printf("rfcomm channel: %d\n",d->val.int8);
            sdp_list_free( (sdp_list_t*)p->data, 0 );
        sdp_list_free( proto_list, 0 );


        printf("found service record 0x%x\n", rec->handle);
        sdp_record_free( rec );


Getting the protocol information requires digging deep into the search results. Since it's possible for multiple application services to match a single search request, a list of service records is used to describe each matching service. For each service that's running, it's (theoretically, but not usually done in practice) possible to have different ways of connecting to the service. So each service record has a list of protocol sequences that each describe a different way to connect. Furthermore, since protocols can be built on top of other protocols (e.g. RFCOMM uses L2CAP as a transport), each protocol sequence has a list of protocols that the application uses, only one of which actually matters. Finally, each protocol entry will have a list of attributes, like the protocol type and the port number it's running on. Thus, obtaining the port number for an application that uses RFCOMM requires finding the port number protocol attribute in the RFCOMM protocol entry.

In this example, several new data structures have been introduced that we haven't seen before.

typedef struct _sdp_list_t {
    struct _sdp_list_t *next;
    void *data;
} sdp_list_t;

typedef void(*sdp_free_func_t)(void *)

sdp_list_t *sdp_list_append(sdp_list_t *list, void *d);
sdp_list_t *sdp_list_free(sdp_list_t *list, sdp_list_func_t f);

Since C does not have a built in linked-list data structure, and SDP search criteria and search results are essentially nothing but lists of data, the BlueZ developers wrote their own linked list data structure and called it sdp_list_t. For now, it suffices to know that appending to a NULL list creates a new linked list, and that a list must be deallocated with sdp_list_free when it is no longer needed.

typedef struct {
	uint32_t handle;
	sdp_list_t *pattern;
	sdp_list_t *attrlist;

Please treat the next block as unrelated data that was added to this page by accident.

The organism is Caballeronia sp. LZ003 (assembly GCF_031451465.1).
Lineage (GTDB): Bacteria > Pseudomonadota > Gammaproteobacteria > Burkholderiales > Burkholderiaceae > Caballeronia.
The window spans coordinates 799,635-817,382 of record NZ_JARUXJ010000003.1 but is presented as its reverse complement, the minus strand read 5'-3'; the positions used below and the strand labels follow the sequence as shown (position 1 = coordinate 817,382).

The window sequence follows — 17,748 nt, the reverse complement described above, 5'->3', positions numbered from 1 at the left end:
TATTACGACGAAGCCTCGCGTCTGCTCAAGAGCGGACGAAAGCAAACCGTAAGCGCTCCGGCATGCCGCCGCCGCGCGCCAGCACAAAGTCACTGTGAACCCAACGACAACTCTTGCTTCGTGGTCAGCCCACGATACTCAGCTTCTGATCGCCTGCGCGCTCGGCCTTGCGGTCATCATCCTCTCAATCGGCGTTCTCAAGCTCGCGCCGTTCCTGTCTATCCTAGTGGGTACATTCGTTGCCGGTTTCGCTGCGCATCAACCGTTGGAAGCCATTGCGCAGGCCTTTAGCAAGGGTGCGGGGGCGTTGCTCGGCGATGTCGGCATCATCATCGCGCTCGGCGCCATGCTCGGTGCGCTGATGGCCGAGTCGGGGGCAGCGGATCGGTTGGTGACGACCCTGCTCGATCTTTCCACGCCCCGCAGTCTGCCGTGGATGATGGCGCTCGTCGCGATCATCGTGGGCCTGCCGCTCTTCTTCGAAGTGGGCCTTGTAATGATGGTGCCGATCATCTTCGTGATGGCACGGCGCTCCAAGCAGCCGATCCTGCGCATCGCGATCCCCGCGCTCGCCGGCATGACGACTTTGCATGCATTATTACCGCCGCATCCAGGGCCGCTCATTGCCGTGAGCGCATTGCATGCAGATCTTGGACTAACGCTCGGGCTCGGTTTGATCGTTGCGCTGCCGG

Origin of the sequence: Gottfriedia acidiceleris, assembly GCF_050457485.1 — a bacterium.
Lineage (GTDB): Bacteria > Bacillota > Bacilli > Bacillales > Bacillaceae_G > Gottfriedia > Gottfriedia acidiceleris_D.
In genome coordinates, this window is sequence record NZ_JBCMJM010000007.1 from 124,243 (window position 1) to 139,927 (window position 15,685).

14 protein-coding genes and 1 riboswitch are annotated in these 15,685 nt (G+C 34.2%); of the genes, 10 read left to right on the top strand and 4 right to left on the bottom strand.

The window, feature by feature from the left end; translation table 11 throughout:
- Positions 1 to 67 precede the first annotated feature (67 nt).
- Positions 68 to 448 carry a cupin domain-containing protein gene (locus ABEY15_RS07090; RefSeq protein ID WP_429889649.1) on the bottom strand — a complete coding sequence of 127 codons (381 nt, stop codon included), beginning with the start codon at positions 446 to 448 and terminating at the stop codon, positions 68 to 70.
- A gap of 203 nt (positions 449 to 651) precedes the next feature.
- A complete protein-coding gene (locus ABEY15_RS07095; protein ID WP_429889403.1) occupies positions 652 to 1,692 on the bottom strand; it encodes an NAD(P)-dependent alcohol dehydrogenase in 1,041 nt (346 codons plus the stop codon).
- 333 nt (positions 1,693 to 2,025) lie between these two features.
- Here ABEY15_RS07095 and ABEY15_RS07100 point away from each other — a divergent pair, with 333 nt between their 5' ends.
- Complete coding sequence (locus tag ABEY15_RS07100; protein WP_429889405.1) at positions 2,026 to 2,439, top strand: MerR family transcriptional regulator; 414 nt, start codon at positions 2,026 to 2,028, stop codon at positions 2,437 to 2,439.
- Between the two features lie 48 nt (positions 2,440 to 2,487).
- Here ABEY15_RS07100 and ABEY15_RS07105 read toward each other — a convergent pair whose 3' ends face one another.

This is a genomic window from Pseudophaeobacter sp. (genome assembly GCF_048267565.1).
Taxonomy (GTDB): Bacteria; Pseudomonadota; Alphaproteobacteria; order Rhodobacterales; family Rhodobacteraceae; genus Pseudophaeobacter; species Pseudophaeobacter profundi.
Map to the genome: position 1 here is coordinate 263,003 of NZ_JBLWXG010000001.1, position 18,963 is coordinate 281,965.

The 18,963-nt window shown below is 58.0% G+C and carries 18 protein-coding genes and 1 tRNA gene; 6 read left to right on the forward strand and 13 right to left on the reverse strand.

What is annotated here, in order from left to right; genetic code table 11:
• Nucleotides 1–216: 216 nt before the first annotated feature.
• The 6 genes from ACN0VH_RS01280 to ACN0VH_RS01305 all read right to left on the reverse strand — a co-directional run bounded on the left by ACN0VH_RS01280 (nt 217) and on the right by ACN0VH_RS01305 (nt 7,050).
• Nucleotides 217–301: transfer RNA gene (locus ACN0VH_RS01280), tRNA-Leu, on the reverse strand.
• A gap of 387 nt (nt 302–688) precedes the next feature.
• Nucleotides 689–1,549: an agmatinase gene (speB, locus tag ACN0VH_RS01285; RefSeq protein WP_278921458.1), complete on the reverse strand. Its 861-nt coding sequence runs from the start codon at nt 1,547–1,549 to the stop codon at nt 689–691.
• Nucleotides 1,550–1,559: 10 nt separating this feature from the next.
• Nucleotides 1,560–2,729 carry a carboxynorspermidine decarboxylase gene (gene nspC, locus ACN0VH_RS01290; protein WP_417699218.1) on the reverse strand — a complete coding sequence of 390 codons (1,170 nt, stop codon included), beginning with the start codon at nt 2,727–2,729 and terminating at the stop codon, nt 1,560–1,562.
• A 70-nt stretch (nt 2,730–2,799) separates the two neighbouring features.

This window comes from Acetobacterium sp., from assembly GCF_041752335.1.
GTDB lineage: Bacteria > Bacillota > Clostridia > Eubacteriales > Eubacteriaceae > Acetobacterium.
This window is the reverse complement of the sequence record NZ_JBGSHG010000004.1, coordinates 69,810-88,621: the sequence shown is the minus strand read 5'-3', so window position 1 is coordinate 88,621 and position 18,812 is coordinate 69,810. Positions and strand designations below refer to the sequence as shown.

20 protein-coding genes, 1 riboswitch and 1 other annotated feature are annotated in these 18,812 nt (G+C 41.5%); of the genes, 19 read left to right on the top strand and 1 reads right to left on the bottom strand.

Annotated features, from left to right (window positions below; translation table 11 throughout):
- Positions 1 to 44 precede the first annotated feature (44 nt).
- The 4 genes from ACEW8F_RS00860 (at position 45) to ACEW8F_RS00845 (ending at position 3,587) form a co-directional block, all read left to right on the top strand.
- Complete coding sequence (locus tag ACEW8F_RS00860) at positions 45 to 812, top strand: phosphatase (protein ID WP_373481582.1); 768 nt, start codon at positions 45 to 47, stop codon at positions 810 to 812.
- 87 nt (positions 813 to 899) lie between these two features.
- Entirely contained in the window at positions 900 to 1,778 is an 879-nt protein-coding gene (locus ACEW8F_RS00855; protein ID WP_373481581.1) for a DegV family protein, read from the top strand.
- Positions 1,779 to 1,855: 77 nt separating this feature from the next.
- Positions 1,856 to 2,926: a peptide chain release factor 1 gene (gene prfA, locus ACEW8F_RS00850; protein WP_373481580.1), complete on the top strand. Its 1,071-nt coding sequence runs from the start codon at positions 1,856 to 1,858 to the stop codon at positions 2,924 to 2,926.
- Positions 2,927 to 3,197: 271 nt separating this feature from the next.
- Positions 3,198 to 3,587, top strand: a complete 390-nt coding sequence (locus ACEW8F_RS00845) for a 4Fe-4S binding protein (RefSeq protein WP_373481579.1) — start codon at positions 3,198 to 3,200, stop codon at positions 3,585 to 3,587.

} sdp_record_t;

The sdp_record_t data structure represents a single service record being advertised by another device. Its inner details aren't important, as there are a number of helper functions available to get information in and out of it. In this example, sdp_get_access_protos is used to extract a list of the protocols for the service record.

typedef struct sdp_data_struct sdp_data_t;
struct sdp_data_struct {
	uint8_t dtd;
	uint16_t attrId;
	union {
		int8_t    int8;
		int16_t   int16;
		int32_t   int32;
		int64_t   int64;
		uint128_t int128;
		uint8_t   uint8;
		uint16_t  uint16;
		uint32_t  uint32;
		uint64_t  uint64;
		uint128_t uint128;
		uuid_t    uuid;
		char     *str;
		sdp_data_t *dataseq;
	} val;
	sdp_data_t *next;
	int unitSize;

Finally, there is the sdp_data_t structure, which is ultimately used to store each element of information in a service record. At a high level, it is a node of a linked list that carries a piece of data (the val field). As a variable type data structure, it can be used in different ways, depending on the context. For now, it's sufficient to know that each protocol stack in the list of protocol sequences is represented as a singly linked list of sdp_data_t structures, and extracting the protocol and port information requires iterating through this list until the proper elements are found. The type of a sdp_data_t is specified by the dtd field, which is what we use to search the list.

4.4.1. sdpd - The SDP daemon

Every Bluetooth device typically runs an SDP server that answers queries from other Bluetooth devices. In BlueZ, the implementation of the SDP server is called sdpd, and is usually started by the system boot scripts. sdpd handles all incoming SDP search requests. Applications that need to advertise a Bluetooth service must use inter-process communication (IPC) methods to tell sdpd what to advertise. Currently, this is done with the named pipe /var/run/sdp. BlueZ provides convenience functions written to make this process a little easier.